For the first time, Oregon Health and Science University scientists have grown liver stem cells in culture.
For decades scientists around the world have attempted to regenerate primary liver cells known as hepatocytes because of their numerous biomedical applications, including hepatitis research, drug metabolism and toxicity studies, as well as transplantation for cirrhosis and other chronic liver conditions.
But no lab in the world has been successful in identifying and growing liver stem cells in culture -- using any available technique - until now.
Now, physician-scientists in the Pape Family Pediatric Research Institute at OHSU Doernbecher Children's Hospital, Portland, Ore., along with investigators at the Hubrecht Institute for Developmental Biology and Stem Cell Research, Utrecht, Netherlands, have described a new method through which they were able to infinitely expand liver stem cells from a mouse in a dish.
"This study raises the hope that the human equivalent of these mouse liver stem cells can be grown in a similar way and efficiently converted into functional liver cells," said Markus Grompe, M.D., study co-author, director of the Pape Family Pediatric Research Institute at OHSU Doernbecher Children's Hospital; and professor of pediatrics, and molecular and medical genetics in the OHSU School of Medicine.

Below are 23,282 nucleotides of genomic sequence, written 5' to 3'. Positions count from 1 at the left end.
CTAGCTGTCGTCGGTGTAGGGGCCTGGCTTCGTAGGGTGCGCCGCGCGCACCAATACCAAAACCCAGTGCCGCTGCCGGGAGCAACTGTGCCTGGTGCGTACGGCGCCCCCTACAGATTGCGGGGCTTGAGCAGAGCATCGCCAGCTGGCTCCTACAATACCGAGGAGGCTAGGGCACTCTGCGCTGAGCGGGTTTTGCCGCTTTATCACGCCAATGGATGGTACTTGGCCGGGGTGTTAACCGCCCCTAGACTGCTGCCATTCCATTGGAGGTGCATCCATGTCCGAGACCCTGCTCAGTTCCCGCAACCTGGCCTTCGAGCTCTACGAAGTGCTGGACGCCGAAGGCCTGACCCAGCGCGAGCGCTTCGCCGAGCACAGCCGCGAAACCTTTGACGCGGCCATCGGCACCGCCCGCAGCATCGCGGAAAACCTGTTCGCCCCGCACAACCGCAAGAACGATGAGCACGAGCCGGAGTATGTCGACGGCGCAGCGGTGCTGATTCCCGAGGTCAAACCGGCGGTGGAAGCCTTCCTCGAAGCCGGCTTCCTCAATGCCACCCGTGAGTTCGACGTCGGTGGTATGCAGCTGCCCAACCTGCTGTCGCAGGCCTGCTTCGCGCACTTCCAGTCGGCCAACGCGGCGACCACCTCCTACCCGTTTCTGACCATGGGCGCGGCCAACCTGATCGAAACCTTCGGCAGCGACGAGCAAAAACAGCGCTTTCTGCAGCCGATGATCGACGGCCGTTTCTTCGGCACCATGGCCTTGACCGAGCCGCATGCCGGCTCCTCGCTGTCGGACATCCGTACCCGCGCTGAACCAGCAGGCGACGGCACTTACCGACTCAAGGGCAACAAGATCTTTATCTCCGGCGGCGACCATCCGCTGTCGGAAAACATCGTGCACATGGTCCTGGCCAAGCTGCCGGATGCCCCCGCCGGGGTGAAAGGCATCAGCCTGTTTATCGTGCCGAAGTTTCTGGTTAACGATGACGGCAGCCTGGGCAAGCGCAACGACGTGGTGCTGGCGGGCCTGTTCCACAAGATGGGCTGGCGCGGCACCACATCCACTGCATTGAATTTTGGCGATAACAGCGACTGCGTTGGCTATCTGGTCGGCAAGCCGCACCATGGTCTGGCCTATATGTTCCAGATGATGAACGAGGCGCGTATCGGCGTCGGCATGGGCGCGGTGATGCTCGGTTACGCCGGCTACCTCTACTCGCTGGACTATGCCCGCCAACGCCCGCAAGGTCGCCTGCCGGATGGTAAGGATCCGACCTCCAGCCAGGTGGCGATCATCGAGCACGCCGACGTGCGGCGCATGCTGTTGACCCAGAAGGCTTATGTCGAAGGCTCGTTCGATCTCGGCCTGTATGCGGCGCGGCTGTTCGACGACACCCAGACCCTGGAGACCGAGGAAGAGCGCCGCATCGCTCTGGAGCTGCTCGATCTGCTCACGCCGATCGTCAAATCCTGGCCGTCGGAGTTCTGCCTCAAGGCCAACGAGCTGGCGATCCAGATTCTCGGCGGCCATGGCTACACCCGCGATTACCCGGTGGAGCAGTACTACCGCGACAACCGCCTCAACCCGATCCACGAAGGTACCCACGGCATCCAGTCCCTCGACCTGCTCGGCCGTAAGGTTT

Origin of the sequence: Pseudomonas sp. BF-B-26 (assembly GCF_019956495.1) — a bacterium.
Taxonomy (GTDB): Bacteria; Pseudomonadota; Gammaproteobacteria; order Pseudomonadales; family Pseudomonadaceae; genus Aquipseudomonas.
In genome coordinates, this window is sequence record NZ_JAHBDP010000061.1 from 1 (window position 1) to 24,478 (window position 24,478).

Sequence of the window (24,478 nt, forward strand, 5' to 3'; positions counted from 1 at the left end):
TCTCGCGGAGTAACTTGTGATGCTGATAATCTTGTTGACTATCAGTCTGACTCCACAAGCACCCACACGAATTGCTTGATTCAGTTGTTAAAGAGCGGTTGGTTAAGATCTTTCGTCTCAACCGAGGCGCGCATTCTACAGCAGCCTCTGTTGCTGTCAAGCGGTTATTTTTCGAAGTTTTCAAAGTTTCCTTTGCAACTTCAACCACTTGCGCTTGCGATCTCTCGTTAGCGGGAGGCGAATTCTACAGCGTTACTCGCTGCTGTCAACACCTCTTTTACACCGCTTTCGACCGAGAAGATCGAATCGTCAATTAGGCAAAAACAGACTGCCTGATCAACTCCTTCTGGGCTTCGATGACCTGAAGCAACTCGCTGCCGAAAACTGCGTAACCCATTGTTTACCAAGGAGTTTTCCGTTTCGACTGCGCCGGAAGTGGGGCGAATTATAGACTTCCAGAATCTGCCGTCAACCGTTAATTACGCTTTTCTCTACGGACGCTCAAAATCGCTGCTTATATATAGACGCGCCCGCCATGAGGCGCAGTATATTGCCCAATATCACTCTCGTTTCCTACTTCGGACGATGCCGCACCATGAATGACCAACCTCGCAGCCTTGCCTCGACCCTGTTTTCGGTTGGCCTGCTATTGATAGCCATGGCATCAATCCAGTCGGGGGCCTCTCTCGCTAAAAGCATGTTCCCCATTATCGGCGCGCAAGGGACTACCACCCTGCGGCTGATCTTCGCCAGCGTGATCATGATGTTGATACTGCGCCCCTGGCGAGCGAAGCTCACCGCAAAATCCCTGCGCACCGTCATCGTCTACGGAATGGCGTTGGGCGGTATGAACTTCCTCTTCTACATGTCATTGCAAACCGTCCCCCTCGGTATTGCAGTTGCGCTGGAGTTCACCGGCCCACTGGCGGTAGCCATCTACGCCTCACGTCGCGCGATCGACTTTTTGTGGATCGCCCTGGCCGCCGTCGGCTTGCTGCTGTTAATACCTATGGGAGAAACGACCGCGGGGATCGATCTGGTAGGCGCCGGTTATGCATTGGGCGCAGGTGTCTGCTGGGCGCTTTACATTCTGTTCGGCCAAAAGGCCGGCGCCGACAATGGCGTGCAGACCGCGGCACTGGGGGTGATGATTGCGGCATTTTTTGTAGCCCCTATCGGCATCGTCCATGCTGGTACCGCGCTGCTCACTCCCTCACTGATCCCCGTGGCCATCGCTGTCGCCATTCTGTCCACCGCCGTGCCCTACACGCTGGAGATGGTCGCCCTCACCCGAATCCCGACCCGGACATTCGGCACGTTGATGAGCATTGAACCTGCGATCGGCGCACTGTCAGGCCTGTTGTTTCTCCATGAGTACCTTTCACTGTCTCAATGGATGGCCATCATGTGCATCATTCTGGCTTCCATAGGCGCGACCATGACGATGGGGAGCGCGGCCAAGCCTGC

In a previous Nature study, investigators at the Hubrecht Institute, led by Hans Clever, M.D, Ph.D., were the first to identify stem cells in the small intestine and colon by observing the expression of the adult stem cell marker Lgr5 and growth in response to a growth factor called Wnt.
They also hypothesized that the unique expression pattern of Lgr5 could mark stem cells in other adult tissues, including the liver, an organ for which stem cell identification remained elusive.
In the latest study, Grompe and colleagues in the Pape Family Pediatric Research Institute at OHSU Doernbecher used a modified version of the Clever method and discovered that Wnt-induced Lgr5 expression not only marks stem cell production in the liver, but it also defines a class of stem cells that become active when the liver is damaged.
The scientists were able to grow these liver stem cells exponentially in a dish - an accomplishment never before achieved - and then transplant them in a specially designed mouse model of liver disease, where they continued to grow and show a modest therapeutic effect.
"We were able to massively expand the liver cells and subsequently convert them to hepatocytes at a modest percentage. Going forward, we will enlist other growth factors and conditions to improve that percentage. Liver stem cell therapy for chronic liver disease in humans is coming," said Grompe.
The research has been published in the journal Nature.